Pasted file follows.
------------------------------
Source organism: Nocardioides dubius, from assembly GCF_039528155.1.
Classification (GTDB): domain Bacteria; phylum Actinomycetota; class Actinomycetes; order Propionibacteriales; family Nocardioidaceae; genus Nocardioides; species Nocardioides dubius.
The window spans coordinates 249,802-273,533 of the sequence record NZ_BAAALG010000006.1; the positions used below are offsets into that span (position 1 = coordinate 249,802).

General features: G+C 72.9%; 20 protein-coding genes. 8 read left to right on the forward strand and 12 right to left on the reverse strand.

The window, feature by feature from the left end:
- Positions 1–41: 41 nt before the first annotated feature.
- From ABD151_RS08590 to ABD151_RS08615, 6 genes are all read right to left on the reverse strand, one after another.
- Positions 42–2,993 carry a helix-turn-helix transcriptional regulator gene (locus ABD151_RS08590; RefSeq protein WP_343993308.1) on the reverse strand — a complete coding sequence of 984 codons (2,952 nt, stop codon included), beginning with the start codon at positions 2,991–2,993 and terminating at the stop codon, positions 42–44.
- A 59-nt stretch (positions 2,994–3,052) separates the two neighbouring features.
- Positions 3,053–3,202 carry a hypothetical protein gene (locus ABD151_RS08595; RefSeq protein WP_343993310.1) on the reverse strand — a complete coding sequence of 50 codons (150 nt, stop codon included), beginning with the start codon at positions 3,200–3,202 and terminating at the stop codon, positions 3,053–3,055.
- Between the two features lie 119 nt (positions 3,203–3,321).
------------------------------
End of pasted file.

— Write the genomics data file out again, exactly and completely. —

Source organism: Nocardioides dubius, from assembly GCF_039528155.1.
Classification (GTDB): domain Bacteria; phylum Actinomycetota; class Actinomycetes; order Propionibacteriales; family Nocardioidaceae; genus Nocardioides; species Nocardioides dubius.
The window spans coordinates 249,802-273,533 of the sequence record NZ_BAAALG010000006.1; the positions used below are offsets into that span (position 1 = coordinate 249,802).

General features: G+C 72.9%; 20 protein-coding genes. 8 read left to right on the forward strand and 12 right to left on the reverse strand.

The window, feature by feature from the left end:
- Positions 1–41: 41 nt before the first annotated feature.
- From ABD151_RS08590 to ABD151_RS08615, 6 genes are all read right to left on the reverse strand, one after another.
- Positions 42–2,993 carry a helix-turn-helix transcriptional regulator gene (locus ABD151_RS08590; RefSeq protein WP_343993308.1) on the reverse strand — a complete coding sequence of 984 codons (2,952 nt, stop codon included), beginning with the start codon at positions 2,991–2,993 and terminating at the stop codon, positions 42–44.
- A 59-nt stretch (positions 2,994–3,052) separates the two neighbouring features.
- Positions 3,053–3,202 carry a hypothetical protein gene (locus ABD151_RS08595; RefSeq protein WP_343993310.1) on the reverse strand — a complete coding sequence of 50 codons (150 nt, stop codon included), beginning with the start codon at positions 3,200–3,202 and terminating at the stop codon, positions 3,053–3,055.
- Between the two features lie 119 nt (positions 3,203–3,321).